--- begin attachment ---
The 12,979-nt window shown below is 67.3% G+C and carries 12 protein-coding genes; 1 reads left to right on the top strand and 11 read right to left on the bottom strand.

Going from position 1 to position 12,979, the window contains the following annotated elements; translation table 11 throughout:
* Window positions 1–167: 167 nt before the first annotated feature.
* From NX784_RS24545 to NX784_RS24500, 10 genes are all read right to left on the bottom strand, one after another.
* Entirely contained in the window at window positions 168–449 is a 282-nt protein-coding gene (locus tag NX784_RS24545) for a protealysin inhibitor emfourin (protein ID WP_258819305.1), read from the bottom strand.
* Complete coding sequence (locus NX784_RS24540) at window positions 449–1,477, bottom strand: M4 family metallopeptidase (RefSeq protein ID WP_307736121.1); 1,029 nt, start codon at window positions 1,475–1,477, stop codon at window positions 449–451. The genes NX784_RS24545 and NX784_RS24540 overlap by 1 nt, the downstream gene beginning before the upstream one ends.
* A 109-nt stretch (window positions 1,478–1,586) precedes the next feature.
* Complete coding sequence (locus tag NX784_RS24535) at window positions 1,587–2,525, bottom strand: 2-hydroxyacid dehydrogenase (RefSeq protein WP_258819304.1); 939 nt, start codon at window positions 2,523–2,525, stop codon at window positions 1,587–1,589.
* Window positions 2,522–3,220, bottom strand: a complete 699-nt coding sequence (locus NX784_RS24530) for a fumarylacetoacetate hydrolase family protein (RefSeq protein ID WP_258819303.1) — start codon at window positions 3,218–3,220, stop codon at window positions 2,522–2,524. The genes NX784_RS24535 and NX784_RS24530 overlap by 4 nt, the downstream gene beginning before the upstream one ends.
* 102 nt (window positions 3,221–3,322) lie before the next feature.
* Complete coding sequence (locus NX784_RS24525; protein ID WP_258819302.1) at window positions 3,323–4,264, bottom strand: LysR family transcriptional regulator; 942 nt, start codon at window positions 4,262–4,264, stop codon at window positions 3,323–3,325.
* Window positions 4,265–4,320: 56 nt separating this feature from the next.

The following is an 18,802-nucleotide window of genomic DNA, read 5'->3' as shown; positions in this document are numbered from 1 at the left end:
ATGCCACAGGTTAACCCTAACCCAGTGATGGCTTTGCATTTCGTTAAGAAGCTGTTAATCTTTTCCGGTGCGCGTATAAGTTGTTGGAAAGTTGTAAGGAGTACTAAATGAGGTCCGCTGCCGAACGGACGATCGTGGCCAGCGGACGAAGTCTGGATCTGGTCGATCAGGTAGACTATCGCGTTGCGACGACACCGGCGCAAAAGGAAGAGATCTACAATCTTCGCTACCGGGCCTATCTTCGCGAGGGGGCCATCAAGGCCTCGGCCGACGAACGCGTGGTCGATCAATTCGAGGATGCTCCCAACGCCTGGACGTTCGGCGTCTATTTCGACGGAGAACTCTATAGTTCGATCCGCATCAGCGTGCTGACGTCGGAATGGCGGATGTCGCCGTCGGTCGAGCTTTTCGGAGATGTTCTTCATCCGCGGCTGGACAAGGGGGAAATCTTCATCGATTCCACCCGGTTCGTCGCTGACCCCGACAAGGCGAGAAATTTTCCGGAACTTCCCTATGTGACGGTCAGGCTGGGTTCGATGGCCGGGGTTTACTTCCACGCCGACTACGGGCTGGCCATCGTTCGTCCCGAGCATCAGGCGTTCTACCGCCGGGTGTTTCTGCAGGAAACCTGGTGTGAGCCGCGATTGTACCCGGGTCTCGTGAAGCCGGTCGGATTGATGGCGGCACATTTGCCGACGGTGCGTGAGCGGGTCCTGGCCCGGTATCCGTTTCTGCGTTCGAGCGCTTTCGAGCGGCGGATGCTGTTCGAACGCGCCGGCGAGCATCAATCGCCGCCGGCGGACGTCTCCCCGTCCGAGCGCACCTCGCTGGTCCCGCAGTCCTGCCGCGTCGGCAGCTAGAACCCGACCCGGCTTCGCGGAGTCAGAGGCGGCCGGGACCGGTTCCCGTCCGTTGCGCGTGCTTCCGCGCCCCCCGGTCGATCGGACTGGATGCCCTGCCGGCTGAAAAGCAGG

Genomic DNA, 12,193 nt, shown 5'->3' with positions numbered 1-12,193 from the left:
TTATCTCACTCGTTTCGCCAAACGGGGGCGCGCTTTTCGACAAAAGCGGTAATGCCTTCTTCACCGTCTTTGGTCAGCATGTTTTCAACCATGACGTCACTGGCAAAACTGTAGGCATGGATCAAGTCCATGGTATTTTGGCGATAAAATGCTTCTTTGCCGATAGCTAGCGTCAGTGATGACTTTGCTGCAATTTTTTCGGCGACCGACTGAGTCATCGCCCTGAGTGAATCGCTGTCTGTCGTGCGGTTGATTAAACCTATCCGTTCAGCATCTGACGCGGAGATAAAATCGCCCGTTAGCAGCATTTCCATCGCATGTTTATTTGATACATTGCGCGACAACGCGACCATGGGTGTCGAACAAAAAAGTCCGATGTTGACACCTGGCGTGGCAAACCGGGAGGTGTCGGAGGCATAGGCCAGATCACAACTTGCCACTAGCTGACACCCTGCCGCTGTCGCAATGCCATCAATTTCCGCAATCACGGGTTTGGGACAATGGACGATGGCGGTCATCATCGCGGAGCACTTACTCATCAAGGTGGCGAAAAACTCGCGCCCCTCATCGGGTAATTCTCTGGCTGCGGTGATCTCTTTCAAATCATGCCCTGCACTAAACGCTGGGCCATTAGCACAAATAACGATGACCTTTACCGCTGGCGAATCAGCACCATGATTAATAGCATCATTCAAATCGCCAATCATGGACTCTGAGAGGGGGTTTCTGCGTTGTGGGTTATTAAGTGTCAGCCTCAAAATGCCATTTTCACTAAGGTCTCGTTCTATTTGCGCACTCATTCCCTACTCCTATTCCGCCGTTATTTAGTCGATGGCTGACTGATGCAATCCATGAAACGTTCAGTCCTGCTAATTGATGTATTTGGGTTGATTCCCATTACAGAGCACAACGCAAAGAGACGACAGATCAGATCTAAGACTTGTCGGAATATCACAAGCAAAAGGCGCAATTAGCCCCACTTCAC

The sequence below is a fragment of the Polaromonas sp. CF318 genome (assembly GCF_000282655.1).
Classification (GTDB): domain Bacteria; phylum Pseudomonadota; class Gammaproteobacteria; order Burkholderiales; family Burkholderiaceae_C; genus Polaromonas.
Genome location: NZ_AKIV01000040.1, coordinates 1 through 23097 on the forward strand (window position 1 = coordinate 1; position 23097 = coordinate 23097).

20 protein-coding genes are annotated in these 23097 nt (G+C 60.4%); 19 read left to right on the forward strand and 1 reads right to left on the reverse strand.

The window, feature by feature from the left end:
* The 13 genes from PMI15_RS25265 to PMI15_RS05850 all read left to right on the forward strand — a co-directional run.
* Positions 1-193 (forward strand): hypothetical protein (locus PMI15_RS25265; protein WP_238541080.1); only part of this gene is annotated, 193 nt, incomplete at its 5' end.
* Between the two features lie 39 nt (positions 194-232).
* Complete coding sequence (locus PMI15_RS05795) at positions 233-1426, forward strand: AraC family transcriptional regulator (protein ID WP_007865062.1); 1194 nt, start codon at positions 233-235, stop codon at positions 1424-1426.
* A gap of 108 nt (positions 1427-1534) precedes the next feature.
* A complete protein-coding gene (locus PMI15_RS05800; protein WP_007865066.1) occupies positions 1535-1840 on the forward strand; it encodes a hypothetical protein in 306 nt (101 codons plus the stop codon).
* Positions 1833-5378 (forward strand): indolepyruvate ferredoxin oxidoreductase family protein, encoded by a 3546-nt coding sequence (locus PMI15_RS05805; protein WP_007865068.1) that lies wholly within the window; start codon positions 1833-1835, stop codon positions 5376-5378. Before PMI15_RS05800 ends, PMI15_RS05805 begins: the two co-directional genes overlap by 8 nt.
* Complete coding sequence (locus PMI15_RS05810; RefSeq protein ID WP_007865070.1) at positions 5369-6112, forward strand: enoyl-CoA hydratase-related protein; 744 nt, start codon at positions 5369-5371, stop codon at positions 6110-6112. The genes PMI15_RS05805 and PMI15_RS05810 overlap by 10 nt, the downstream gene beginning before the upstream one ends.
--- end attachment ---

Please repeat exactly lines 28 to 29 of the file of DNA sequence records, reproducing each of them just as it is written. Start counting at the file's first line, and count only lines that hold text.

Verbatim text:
* Positions 1833-5378 (forward strand): indolepyruvate ferredoxin oxidoreductase family protein, encoded by a 3546-nt coding sequence (locus PMI15_RS05805; protein WP_007865068.1) that lies wholly within the window; start codon positions 1833-1835, stop codon positions 5376-5378. Before PMI15_RS05800 ends, PMI15_RS05805 begins: the two co-directional genes overlap by 8 nt.
* Complete coding sequence (locus PMI15_RS05810; RefSeq protein ID WP_007865070.1) at positions 5369-6112, forward strand: enoyl-CoA hydratase-related protein; 744 nt, start codon at positions 5369-5371, stop codon at positions 6110-6112. The genes PMI15_RS05805 and PMI15_RS05810 overlap by 10 nt, the downstream gene beginning before the upstream one ends.